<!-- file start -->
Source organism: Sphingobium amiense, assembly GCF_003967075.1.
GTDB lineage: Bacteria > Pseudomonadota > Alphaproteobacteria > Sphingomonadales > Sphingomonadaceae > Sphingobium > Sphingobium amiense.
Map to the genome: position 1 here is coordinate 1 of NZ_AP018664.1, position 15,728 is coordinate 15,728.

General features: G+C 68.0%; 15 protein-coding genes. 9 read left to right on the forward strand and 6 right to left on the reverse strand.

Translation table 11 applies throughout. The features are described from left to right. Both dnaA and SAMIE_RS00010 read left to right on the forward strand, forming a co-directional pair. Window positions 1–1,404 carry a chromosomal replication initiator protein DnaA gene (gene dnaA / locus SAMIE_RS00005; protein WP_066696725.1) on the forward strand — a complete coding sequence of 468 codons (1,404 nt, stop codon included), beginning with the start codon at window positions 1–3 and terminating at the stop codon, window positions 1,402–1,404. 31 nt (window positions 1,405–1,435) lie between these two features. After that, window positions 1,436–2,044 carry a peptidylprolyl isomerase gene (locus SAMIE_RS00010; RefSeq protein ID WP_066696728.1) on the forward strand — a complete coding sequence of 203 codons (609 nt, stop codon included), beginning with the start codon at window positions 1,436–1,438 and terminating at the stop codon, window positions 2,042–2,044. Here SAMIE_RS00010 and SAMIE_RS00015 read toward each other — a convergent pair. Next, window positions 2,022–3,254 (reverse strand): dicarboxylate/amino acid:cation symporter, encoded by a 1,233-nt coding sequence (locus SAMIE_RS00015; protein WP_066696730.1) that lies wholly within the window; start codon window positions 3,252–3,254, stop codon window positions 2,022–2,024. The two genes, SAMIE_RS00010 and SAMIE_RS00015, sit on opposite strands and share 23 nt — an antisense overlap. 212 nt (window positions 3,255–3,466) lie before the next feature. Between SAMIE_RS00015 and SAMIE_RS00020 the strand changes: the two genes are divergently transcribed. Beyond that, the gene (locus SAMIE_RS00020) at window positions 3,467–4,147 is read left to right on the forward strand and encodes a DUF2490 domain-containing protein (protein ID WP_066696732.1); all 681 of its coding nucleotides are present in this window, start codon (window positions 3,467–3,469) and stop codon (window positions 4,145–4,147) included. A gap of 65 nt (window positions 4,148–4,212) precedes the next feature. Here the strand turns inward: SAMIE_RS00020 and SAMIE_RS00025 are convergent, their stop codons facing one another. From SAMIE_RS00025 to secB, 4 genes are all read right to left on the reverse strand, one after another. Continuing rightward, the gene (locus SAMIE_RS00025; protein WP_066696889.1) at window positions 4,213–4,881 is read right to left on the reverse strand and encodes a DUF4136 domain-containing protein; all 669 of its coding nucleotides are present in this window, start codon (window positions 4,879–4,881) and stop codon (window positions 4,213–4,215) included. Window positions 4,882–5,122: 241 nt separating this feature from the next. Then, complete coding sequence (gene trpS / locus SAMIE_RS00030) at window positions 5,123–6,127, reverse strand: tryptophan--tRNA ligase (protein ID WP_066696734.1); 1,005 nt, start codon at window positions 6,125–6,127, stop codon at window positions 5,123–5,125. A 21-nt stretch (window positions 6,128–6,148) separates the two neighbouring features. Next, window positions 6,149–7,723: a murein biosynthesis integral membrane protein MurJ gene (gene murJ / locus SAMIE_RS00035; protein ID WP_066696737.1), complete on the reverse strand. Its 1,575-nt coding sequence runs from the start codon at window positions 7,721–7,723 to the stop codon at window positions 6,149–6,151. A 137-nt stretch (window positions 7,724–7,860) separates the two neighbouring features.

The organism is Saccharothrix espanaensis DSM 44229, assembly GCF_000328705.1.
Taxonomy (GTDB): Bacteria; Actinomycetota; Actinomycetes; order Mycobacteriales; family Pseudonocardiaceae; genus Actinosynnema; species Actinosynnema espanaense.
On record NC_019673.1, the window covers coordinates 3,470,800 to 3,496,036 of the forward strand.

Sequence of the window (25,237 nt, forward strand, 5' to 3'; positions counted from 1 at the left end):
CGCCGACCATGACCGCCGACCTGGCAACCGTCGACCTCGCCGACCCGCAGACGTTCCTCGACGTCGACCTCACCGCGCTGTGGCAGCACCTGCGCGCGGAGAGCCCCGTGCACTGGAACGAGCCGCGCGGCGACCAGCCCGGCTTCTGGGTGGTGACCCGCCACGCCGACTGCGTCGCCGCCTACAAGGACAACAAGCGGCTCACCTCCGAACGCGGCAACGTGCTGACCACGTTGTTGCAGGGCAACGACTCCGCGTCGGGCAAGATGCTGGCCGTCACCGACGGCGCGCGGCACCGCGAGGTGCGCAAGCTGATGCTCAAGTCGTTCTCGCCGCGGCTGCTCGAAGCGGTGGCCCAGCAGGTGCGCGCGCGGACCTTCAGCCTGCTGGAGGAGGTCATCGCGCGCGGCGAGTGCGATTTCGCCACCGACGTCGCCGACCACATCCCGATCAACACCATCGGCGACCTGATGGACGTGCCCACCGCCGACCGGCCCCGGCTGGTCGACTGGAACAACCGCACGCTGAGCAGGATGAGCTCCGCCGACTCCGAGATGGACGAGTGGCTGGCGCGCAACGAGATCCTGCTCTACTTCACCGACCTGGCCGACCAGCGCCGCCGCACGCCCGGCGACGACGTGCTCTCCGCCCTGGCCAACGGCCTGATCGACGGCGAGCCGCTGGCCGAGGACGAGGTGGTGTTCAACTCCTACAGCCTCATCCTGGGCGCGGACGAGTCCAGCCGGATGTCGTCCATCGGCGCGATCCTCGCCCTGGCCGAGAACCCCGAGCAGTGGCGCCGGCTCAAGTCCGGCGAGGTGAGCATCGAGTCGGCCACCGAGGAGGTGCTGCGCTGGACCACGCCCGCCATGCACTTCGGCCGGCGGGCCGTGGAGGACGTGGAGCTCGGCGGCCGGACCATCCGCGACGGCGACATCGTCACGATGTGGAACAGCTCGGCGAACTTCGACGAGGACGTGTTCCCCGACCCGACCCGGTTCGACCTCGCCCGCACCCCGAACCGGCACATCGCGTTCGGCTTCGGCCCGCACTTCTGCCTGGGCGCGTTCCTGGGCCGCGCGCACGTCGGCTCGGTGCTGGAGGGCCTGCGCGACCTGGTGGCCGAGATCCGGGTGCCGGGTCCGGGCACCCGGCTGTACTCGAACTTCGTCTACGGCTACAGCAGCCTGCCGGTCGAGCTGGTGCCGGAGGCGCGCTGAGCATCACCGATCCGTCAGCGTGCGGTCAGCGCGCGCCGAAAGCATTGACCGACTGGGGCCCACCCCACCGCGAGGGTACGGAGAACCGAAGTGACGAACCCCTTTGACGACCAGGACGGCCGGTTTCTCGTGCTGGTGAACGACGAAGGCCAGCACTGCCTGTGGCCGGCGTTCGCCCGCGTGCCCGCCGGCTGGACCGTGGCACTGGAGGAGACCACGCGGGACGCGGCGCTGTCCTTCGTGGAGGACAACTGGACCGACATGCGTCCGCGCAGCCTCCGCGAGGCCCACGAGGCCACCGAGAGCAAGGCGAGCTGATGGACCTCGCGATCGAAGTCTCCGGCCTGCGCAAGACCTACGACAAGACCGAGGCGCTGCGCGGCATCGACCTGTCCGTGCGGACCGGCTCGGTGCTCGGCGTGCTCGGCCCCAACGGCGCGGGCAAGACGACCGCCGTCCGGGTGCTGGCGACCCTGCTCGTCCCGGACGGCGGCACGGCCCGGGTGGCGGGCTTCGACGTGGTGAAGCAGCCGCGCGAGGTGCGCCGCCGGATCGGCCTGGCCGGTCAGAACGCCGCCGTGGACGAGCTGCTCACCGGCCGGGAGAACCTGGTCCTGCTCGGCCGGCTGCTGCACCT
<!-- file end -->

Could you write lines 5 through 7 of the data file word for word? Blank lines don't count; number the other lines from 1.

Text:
Translation table 11 applies throughout. The features are described from left to right. Both dnaA and SAMIE_RS00010 read left to right on the forward strand, forming a co-directional pair. Window positions 1–1,404 carry a chromosomal replication initiator protein DnaA gene (gene dnaA / locus SAMIE_RS00005; protein WP_066696725.1) on the forward strand — a complete coding sequence of 468 codons (1,404 nt, stop codon included), beginning with the start codon at window positions 1–3 and terminating at the stop codon, window positions 1,402–1,404. 31 nt (window positions 1,405–1,435) lie between these two features. After that, window positions 1,436–2,044 carry a peptidylprolyl isomerase gene (locus SAMIE_RS00010; RefSeq protein ID WP_066696728.1) on the forward strand — a complete coding sequence of 203 codons (609 nt, stop codon included), beginning with the start codon at window positions 1,436–1,438 and terminating at the stop codon, window positions 2,042–2,044. Here SAMIE_RS00010 and SAMIE_RS00015 read toward each other — a convergent pair. Next, window positions 2,022–3,254 (reverse strand): dicarboxylate/amino acid:cation symporter, encoded by a 1,233-nt coding sequence (locus SAMIE_RS00015; protein WP_066696730.1) that lies wholly within the window; start codon window positions 3,252–3,254, stop codon window positions 2,022–2,024. The two genes, SAMIE_RS00010 and SAMIE_RS00015, sit on opposite strands and share 23 nt — an antisense overlap. 212 nt (window positions 3,255–3,466) lie before the next feature. Between SAMIE_RS00015 and SAMIE_RS00020 the strand changes: the two genes are divergently transcribed. Beyond that, the gene (locus SAMIE_RS00020) at window positions 3,467–4,147 is read left to right on the forward strand and encodes a DUF2490 domain-containing protein (protein ID WP_066696732.1); all 681 of its coding nucleotides are present in this window, start codon (window positions 3,467–3,469) and stop codon (window positions 4,145–4,147) included. A gap of 65 nt (window positions 4,148–4,212) precedes the next feature. Here the strand turns inward: SAMIE_RS00020 and SAMIE_RS00025 are convergent, their stop codons facing one another. From SAMIE_RS00025 to secB, 4 genes are all read right to left on the reverse strand, one after another. Continuing rightward, the gene (locus SAMIE_RS00025; protein WP_066696889.1) at window positions 4,213–4,881 is read right to left on the reverse strand and encodes a DUF4136 domain-containing protein; all 669 of its coding nucleotides are present in this window, start codon (window positions 4,879–4,881) and stop codon (window positions 4,213–4,215) included. Window positions 4,882–5,122: 241 nt separating this feature from the next. Then, complete coding sequence (gene trpS / locus SAMIE_RS00030) at window positions 5,123–6,127, reverse strand: tryptophan--tRNA ligase (protein ID WP_066696734.1); 1,005 nt, start codon at window positions 6,125–6,127, stop codon at window positions 5,123–5,125. A 21-nt stretch (window positions 6,128–6,148) separates the two neighbouring features. Next, window positions 6,149–7,723: a murein biosynthesis integral membrane protein MurJ gene (gene murJ / locus SAMIE_RS00035; protein ID WP_066696737.1), complete on the reverse strand. Its 1,575-nt coding sequence runs from the start codon at window positions 7,721–7,723 to the stop codon at window positions 6,149–6,151. A 137-nt stretch (window positions 7,724–7,860) separates the two neighbouring features.

The organism is Saccharothrix espanaensis DSM 44229, assembly GCF_000328705.1.
Taxonomy (GTDB): Bacteria; Actinomycetota; Actinomycetes; order Mycobacteriales; family Pseudonocardiaceae; genus Actinosynnema; species Actinosynnema espanaense.